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|on the use of the differential calculus etc.||87|
To return to our explanation of a market; it may be held that this shows badly compared with the explanation of the Law of Error and other more familiar derivations of observed uniformities. For there is no other probable explanation available in many of those cases; whereas here there is a very simple alternative explanation, namely that exchange with different parties at the same rate is dictated by the simplicity of the arrangement — by an unconscious pressure of general convenience of the kind usually supposed to have brought about the adoption of money. No doubt this cause will explain something, but not, I think, everything. It will explain why a monopolist, apart from law and ethics, would probably not want to make separate terms with every individual, as strict theory might suggest. But it will not explain why in a monopolistic régime there may be several prices for (practically) the same article, but only one in a perfect market. To have analysed the conditions of a perfect market will be of assistance when we come to deal with monopolies and imperfect markets.
Composite Exchange. — A separate heading is scarcely required for the generalization of the preceding theory. By supposing that the Xs offering x deal not only with Ys offering y, but also with Zs offering z, Ws offering w, and that dealers in each of these groups deal with two or more of the remaining groups. As Mill says, after analysing a certain case of simple exchange: «trade among any number of countries and in any number of comodities must take place on the same essential principles as trade between two countries and in two commodities»1.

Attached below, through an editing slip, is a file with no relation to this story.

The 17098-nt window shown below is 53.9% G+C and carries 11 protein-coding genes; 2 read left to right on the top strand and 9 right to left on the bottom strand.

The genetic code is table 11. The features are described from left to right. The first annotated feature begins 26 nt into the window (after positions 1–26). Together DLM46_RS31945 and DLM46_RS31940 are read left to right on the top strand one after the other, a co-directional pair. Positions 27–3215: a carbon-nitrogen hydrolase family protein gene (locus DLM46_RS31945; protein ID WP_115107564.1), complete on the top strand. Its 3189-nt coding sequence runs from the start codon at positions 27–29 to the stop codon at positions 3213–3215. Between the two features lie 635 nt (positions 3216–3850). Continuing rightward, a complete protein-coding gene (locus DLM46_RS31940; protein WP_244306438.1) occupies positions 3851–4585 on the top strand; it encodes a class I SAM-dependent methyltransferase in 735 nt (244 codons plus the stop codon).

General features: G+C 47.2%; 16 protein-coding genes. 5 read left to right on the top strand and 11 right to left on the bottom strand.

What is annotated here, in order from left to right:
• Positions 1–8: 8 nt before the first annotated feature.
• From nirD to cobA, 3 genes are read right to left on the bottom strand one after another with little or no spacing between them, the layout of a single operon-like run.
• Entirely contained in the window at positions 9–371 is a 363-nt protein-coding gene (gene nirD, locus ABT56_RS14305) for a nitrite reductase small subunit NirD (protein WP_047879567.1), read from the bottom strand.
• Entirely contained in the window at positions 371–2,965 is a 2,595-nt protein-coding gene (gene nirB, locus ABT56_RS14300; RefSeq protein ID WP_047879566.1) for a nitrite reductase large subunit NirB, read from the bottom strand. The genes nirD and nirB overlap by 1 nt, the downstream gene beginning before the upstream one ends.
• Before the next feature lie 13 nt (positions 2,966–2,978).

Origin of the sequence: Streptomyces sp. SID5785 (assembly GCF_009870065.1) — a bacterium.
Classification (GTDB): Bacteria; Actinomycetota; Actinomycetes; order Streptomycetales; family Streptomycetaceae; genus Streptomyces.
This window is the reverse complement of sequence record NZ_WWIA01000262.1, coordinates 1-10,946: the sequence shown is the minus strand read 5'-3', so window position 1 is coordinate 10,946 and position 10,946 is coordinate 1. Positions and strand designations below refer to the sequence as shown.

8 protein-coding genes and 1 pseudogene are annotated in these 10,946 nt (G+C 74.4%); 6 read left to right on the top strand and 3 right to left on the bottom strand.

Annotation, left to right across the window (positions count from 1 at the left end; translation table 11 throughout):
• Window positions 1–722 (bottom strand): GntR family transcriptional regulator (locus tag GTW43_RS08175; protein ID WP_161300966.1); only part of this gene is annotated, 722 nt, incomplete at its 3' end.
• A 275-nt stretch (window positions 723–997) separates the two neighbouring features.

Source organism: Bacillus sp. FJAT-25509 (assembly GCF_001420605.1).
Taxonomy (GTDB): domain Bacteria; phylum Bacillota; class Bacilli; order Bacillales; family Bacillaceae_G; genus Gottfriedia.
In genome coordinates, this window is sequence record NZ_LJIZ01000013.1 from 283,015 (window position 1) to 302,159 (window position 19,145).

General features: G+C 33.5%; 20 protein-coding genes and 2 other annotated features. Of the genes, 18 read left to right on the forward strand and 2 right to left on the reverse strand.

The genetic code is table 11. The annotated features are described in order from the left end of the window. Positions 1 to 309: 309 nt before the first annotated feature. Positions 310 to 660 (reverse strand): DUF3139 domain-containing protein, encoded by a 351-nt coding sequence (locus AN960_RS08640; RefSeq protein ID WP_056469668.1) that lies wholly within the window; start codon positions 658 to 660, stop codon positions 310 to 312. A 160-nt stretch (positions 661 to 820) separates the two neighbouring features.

Economic Mobility. — The groups of Xs, Ys, etc., which supply different articles, may be imagined occupying different islands, between which there is a great gulf fixed, so that they which would go from one to the other island cannot. It is not possible for an X to assume the part of a Y, or
- «Political Economy», Book III, chapter XVIII, t. 2; referring to international Trade.
from ten to hundred. Then steadiness may be restored by the principle of averages. But alone it is not sufficient to secure steadiness, since it does not secure determinateness; for instance in the case of two combinations — their average motives might be constant, but their bargains might vary from time to time.